Suitability for PrEP

Pre-exposure prophylaxis (PrEP) medications are registered in Australia with the Therapeutic Goods Administration (TGA) and they are subsidised by the Australian Pharmaceutical Benefits Scheme (PBS). All general practitioners, other medical specialists, and authorised nurse practitioners can prescribe PrEP using a PBS streamlined authority arrangement. No specialist training is required to prescribe PrEP, however resources and training guidance are available for clinicians who are new to prescribing PrEP.

People presenting for PrEP are typically at high risk of human immunodeficiency virus (HIV) infection and they should not be dissuaded from using PrEP. To do so is to deny a person access to one of the most effective HIV prevention tools currently available. Doctors and authorised nurse practitioners who are not comfortable prescribing PrEP should refer the patient immediately to a colleague, or another service that does provide PrEP.

It should also be highlighted that sexual history taking is a necessary and routine part of medical practice, and when this process identifies that a patient may be at risk of HIV, clinicians should proactively offer these patients PrEP. Furthermore clinicians are encouraged to raise PrEP as an HIV prevention strategy with patients whom they perceive to be at risk of HIV infection, even if the purpose of the patient’s visit is not related to sexual health, sexually transmissible infections (STIs) or drug use.

These ASHM 2021 PrEP guidelines recommend daily PrEP for all people at risk of HIV infection. In addition, these guidelines also recommend that on-demand PrEP should be offered as an alternative option to cis-gender men who have sex with men (MSM). Please refer to section Providing PrEP for further information on initiating PrEP.

PrEP providers need to obtain a thorough sexual and drug-use history at baseline to determine a person’s suitability for PrEP and to review their ongoing need for PrEP at each 3-monthly clinical review. It is important to acknowledge that a person’s behaviour may change over time, and that a person may wish to continue PrEP even if their current HIV acquisition risk is not high.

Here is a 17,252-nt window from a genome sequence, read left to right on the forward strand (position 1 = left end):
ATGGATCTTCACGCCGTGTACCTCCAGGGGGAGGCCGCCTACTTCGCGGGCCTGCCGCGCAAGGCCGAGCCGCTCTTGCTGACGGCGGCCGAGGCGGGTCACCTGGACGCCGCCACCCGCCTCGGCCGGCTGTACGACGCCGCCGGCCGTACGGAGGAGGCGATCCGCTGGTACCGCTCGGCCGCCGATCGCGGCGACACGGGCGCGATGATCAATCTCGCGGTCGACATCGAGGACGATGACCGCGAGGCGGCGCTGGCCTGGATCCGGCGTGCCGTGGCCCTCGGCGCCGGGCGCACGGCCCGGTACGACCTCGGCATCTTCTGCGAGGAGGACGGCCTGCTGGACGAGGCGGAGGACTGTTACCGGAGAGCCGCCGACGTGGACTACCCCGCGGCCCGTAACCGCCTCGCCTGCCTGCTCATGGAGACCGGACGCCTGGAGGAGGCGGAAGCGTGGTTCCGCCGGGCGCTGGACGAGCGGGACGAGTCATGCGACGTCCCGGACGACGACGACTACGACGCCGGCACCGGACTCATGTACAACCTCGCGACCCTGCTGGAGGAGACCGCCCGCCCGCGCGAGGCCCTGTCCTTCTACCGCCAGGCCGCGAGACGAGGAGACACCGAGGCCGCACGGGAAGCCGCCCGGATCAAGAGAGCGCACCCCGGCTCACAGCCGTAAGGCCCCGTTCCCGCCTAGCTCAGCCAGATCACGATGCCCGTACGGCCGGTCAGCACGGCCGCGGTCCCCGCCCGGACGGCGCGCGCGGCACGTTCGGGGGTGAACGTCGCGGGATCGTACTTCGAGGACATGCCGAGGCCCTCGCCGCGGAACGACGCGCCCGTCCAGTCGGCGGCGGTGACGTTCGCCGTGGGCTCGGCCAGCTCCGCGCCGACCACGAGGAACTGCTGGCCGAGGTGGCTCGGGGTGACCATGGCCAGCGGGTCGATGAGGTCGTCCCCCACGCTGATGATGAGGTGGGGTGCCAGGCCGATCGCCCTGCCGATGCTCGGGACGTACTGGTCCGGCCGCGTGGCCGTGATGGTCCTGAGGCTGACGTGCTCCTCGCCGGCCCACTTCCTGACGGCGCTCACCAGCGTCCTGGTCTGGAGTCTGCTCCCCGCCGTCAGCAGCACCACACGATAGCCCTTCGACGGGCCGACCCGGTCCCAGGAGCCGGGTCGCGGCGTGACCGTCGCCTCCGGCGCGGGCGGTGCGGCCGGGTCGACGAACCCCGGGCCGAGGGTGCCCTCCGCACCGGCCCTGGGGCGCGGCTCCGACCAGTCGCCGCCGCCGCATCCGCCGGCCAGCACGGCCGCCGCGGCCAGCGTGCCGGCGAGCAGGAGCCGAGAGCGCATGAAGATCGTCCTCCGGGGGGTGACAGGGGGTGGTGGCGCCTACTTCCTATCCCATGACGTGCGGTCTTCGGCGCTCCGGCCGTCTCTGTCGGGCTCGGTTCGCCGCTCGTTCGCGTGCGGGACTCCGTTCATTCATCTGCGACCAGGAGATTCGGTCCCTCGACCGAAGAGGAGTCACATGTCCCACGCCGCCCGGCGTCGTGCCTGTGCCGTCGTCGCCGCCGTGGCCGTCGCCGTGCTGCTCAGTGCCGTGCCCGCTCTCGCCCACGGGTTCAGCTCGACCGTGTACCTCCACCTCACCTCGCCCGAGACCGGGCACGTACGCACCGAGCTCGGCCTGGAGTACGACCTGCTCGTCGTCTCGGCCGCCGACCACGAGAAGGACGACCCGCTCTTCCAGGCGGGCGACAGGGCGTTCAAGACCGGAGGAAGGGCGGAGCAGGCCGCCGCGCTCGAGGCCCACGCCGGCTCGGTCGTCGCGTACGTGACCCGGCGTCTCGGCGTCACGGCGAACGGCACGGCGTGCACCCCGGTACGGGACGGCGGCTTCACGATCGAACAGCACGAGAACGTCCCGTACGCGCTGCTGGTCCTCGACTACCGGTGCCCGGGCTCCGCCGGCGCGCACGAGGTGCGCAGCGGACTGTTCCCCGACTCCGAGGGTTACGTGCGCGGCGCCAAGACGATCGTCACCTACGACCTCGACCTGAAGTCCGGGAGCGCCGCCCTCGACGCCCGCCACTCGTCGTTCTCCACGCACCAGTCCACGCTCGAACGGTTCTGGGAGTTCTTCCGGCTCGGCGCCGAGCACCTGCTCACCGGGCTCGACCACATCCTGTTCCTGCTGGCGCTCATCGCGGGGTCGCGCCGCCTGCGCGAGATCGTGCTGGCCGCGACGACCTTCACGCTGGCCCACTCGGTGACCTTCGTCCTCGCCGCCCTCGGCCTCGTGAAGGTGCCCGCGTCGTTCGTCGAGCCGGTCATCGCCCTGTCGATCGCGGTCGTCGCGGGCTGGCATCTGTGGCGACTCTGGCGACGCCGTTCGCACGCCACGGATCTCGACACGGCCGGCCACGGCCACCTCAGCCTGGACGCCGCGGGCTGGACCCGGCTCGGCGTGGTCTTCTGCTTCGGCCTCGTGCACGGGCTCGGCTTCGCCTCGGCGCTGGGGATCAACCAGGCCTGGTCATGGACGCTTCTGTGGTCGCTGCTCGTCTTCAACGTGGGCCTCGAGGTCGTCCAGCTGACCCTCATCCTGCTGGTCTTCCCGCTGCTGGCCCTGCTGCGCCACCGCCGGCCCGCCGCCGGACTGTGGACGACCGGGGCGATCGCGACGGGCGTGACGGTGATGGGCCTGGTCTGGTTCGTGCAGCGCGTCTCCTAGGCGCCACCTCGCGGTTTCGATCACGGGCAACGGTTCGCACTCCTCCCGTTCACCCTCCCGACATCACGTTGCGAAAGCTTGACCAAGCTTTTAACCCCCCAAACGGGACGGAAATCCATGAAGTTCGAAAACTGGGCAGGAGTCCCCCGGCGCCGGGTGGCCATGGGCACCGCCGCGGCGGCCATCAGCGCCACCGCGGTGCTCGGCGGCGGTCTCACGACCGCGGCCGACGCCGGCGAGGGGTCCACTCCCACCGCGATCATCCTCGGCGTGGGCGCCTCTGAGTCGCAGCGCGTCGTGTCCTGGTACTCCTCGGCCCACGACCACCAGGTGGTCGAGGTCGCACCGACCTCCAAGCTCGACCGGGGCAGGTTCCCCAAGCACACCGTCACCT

These guidelines acknowledge that PrEP should be recommended as an HIV prevention strategy for people who have been at risk of HIV infection during the previous 3 months and who foresee having similar risks in the next 3 months. These guidelines also recommend PrEP for people who have not been at risk of HIV infection during the previous 3 months, but whose circumstances have changed, and they foresee HIV risk occurring in the next 3 months.

Please note that people who are eligible for PrEP based on their sexual behaviour may be simultaneously eligible for PrEP based on their injecting and other drug use behaviour and vice versa.

The following suitability criteria can be used to help structure a discussion with a patient about their sexual health and behaviour. Guidance on how to initiate and guide a discussion about a person’s sexual and drug using behaviour in primary practice is available (1).

Clinicians who have limited experience with prescribing PrEP are encouraged to discuss with a PrEP experienced clinician those patients whose PrEP suitability is unclear.

For clinicians who are skilled at and who prefer to evaluate people’s PrEP suitability according to how the person reports their gender identity and sexuality, please refer to the alternative Suitability for PrEP chapter.


The Therapeutic Goods Administration (TGA) has not approved this regimen in Australia.